Avigdor Lieberman has been an embarrassment as Israel’s foreign minister. Whether he is praising Vladimir Putin and the recent Russian elections as fair and democratic or being shunned by other world leaders, Lieberman has probably been Israel’s most ineffectual and irrelevant foreign minister in history. His appointment to the post is a result of Israel’s dysfunctional political system in which Netanyahu had no choice but to bring Yisrael Beiteinu into the government, creating tension within his cabinet between the staunchly secular Lieberman and his Haredi coalition partners in Shas. Thankfully, developments are making it likely that Lieberman’s tenure as a figure of importance is over.
In the grand tradition of Israeli politicians such as Ehud Olmert and Ezer Weizman, Lieberman is terribly corrupt and has spent a lifetime engaging in shady and possibly illegal behavior. The attorney general is right now deciding whether to indict Lieberman for fraud, money laundering, corruption, and witness tampering, and if he is indicted or a plea bargain is negotiated, it means that he can no longer serve in the cabinet. The likelihood of this happening is relatively high given that Israel has never shied away from investigating its highest officials – its past president is right now in prison for rape and sexual harassment – and that the list of illegal things that Lieberman is suspected of doing is quite long. Furthermore, the former Israeli ambassador to Belarus was indicted yesterday for illegally alerting Lieberman to the fact that he was being investigated, which suggests that Lieberman himself will be next.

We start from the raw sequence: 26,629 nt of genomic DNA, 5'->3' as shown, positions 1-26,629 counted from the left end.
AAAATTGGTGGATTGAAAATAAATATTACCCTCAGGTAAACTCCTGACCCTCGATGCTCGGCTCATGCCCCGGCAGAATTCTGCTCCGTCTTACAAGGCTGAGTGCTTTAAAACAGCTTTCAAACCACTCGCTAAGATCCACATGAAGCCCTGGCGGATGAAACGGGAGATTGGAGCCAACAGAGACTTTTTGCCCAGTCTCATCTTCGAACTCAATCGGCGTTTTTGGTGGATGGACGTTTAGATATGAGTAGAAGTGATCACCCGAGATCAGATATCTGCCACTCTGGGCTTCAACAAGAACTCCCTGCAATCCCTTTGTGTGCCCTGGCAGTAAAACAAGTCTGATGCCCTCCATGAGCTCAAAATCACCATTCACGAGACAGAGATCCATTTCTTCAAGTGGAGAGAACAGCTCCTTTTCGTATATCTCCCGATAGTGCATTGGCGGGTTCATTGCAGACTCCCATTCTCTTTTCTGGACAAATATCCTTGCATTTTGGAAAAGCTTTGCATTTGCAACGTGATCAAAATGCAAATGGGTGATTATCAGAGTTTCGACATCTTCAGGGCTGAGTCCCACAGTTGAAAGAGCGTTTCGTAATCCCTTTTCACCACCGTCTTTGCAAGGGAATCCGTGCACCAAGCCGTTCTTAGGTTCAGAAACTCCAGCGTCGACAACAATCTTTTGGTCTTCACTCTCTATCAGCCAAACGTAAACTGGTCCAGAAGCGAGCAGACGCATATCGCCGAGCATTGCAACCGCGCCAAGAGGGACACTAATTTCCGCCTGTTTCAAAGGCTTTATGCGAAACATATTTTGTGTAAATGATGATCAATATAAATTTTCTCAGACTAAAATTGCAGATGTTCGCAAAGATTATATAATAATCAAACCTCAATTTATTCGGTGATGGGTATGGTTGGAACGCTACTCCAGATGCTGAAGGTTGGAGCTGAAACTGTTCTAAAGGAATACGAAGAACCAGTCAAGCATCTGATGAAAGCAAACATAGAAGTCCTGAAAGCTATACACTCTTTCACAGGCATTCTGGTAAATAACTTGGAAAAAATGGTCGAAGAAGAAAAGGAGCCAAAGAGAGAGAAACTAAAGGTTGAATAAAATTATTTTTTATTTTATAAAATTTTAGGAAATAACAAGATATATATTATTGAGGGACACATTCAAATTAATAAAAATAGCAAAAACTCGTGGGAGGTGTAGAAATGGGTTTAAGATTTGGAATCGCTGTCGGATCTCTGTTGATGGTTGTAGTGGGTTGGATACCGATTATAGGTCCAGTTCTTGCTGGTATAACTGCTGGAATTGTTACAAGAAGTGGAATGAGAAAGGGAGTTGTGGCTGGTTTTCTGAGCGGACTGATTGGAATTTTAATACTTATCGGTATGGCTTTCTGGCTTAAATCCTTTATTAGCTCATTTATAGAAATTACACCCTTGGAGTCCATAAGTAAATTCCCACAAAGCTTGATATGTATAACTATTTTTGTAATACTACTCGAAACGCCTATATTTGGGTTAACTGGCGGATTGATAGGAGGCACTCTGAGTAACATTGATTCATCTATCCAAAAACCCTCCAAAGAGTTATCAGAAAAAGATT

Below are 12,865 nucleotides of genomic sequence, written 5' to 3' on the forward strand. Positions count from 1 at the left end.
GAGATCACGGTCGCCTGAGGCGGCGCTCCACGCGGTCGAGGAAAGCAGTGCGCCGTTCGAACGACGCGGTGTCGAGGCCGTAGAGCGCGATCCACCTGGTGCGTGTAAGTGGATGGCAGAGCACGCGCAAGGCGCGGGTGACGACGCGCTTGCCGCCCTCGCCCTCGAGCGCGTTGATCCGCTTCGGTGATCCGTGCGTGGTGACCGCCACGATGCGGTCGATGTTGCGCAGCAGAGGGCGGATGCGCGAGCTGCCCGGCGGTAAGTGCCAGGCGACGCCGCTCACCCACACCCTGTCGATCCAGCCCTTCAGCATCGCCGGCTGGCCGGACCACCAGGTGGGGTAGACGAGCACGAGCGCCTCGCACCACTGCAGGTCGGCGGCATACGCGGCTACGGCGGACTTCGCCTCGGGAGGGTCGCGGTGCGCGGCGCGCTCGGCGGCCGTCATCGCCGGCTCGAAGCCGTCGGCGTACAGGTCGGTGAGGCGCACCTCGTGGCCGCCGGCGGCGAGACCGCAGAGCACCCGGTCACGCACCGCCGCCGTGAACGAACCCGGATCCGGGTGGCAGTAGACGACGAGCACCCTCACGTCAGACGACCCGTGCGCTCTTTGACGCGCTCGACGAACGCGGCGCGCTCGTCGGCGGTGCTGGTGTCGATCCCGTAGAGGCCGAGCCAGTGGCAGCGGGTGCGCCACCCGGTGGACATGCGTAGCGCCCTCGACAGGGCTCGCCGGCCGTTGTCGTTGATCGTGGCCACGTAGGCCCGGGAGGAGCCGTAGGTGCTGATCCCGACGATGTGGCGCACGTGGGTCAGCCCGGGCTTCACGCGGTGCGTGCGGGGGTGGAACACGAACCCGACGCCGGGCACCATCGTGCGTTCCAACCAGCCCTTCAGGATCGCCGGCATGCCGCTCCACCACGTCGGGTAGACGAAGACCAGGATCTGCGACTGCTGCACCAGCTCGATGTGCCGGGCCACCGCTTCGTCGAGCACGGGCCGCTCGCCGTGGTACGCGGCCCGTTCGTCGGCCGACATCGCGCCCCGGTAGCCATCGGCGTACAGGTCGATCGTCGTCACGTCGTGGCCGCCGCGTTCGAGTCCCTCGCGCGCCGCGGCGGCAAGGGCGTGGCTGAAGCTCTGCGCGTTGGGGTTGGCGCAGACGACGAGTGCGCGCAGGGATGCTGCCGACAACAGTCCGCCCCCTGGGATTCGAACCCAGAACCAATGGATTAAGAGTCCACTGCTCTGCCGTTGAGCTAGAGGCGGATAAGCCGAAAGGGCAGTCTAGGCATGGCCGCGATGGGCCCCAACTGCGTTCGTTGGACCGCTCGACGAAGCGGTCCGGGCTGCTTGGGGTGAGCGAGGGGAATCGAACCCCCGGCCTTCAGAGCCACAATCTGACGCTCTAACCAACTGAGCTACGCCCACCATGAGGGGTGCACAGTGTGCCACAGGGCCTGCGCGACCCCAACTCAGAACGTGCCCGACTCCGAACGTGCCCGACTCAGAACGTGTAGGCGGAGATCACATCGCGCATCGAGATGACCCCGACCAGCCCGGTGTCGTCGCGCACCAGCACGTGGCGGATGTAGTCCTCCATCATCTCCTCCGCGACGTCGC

However, in the unlikely event that Lieberman manages to escape the long arm of the law, it looks like his time in government is coming to an end anyway. The crisis that he has instigated within the coalition over the Tal Law has earned him Netanyahu’s ire, and Netanyahu is looking for a way to not have to include him in the next coalition, a move that might be tough given that Likud is expected to win only 30-32 seats and will have to rely on smaller right wing parties. Fortunately, Yair Lapid and his new Yesh Atid party may provide Bibi with a way out. Last month, Lapid announced his willingness to join a future Netanyahu government and criticized Kadima for not doing so following the last elections. Yesterday he took a step toward making this pledge a reality by introducing his own solution for replacing the Tal Law and dealing with Haredi military service by extending their blanket exemption from serving in the IDF for another five years. The reason this is important is because Netanyahu needs to get to 61 seats, and it is going to be next to impossible for him to do so without relying on Haredi parties. The Haredi parties are not going to tolerate Lieberman and Yisrael Beiteinu in the government coalition again – and Lieberman probably cannot serve alongside Shas after the elections given the preferences of his voter base – so Netanyahu needs to find someone who is acceptable to Shas and UTJ. With his proposal that basically kicks the issue of Haredi military service down the road by calling for “service for all” but not for half a decade (which is an eternity in Israeli politics), Lapid is announcing loud and clear that he is willing to be that guy. It seems shocking that Tommy Lapid’s son is willing to pander to the ultra-orthodox in order to be part of the government, but Yair Lapid is doing just that, and he is giving Netanyahu a great way of getting rid of Lieberman once and for all.